Similar to Brotherhood (and honestly more so), Revelations is an expansion. Built on the foundation of Assassin’s Creed II and the advances of Brotherhood, the gameplay of Revelations will feel very familiar to players who have kept up with the franchise. Constantinople offers the same free-roaming experience as the previous games. Players can weave through the busy streets or fly along the rooftops. Scaling buildings and traveling around the city receives a new element early on by “upgrading” one of Ezio’s hidden blades to a hook blade. The curved blade allows him to more easily climb structures, slide down zip-lines, and quickly bypass defensive enemies. However, even with these inclusions, Constantinople felt more difficult to travel than Ezio’s earlier locales. Perhaps this was the result of the city being designed differently than Italy and Rome, but I’m willing to concede that it might also be the result of my ardent desire to pursue and use zip-lines which was unfortunately restricted by needing gravity.. Ezio also gains the ability to use bombs with various effects that range from distractions, offensive, and defensive. The customization aspect allows different players to bring along different types of bombs depending on their personal playstyle.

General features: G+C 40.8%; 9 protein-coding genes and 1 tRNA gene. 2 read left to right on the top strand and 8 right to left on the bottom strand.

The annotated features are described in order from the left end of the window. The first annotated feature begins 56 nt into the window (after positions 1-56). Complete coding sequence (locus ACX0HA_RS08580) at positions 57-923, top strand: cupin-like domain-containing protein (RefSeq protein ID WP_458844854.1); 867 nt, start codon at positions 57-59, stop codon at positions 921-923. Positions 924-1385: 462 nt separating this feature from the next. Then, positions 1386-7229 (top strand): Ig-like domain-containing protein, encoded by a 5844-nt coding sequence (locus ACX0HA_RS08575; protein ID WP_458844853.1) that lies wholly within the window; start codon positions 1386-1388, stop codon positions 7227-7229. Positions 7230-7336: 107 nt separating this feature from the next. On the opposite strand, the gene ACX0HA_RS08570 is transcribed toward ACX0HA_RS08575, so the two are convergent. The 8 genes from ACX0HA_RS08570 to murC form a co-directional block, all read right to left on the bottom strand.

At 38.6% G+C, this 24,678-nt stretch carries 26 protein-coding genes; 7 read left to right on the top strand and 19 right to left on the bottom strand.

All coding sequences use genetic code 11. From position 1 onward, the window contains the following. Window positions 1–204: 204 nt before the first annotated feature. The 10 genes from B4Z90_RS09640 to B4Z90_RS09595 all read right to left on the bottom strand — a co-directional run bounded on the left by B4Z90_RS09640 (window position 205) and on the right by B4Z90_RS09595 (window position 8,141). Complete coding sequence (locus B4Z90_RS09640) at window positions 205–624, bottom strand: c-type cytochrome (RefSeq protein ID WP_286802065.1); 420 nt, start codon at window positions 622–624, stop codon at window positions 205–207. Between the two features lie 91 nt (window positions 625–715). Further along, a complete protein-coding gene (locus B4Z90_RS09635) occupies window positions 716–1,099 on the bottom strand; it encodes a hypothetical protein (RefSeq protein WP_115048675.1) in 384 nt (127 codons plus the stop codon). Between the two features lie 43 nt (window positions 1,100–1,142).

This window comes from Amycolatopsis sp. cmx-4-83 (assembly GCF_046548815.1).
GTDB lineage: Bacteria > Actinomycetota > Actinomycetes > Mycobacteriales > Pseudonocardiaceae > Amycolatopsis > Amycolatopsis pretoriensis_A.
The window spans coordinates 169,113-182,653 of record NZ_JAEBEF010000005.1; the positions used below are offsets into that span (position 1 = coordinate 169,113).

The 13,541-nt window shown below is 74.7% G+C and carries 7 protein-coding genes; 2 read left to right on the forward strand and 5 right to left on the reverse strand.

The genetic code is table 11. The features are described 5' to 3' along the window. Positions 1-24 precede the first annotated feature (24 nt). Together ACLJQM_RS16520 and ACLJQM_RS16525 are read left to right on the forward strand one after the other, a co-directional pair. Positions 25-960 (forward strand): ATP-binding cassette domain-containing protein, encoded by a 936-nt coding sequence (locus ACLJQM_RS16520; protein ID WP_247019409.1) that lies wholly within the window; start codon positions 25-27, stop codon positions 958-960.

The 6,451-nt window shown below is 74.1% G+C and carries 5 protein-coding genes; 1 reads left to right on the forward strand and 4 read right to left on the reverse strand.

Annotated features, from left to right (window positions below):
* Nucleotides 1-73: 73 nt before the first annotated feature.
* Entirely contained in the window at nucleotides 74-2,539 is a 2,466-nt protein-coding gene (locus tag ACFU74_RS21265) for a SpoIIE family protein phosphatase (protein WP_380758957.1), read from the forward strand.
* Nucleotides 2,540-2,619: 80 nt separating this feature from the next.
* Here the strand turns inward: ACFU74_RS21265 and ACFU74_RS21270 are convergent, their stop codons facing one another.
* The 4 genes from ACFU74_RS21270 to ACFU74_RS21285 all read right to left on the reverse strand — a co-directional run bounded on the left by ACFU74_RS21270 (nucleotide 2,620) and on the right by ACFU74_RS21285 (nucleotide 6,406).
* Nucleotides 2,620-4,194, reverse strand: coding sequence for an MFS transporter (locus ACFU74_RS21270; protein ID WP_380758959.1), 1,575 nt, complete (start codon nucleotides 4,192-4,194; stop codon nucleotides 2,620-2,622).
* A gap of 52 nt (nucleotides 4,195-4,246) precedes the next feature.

Apart from these two changes, most of the features are drawn from the previous two games. Ezio still has access to, or gains access to, most of his gear from his earlier journeys. Just like in Brotherhood, as he recruits more members into the guild, he gains the ability to call Assassins to his aid. The mission system also returns to train these recruits, but also includes side-quests which allow Ezio to further upgrade a number of the Assassins. These Assassins are then able to defend the various Assassin strongholds throughout Constantinople. The infamy system has also been reworked for this new location. Due to the weakness of the Templar presence in the city, performing actions that draw attention (which unfortunately included upgrading stores) increases how knowledgeable the Templar are of the Assassin’s affairs. Unlike the earlier games, this cannot be remedied by simply tearing down posters. While this made sense in terms of the story, it unfortunately afflicted the game with stare-at-the-map-itis during the city upgrade process. Should players choose to ignore this issue, the Templar will eventually attack their dens, forcing players into a tower defense style game. Now, I only played this once (during the initial introduction), but from what I gather, almost everyone who played it multiple times quickly grew tired of it. So make your choice between scouring the city for heralds or painful tower defense. Another bothersome change was that the challenging puzzles of the previous two games have been removed, seemingly to make way for peculiar first-person segments where Desmond remembers pieces of his past as he attempts to come to terms with who he is. Personally I loved the challenge of these puzzles and was dismayed by this change.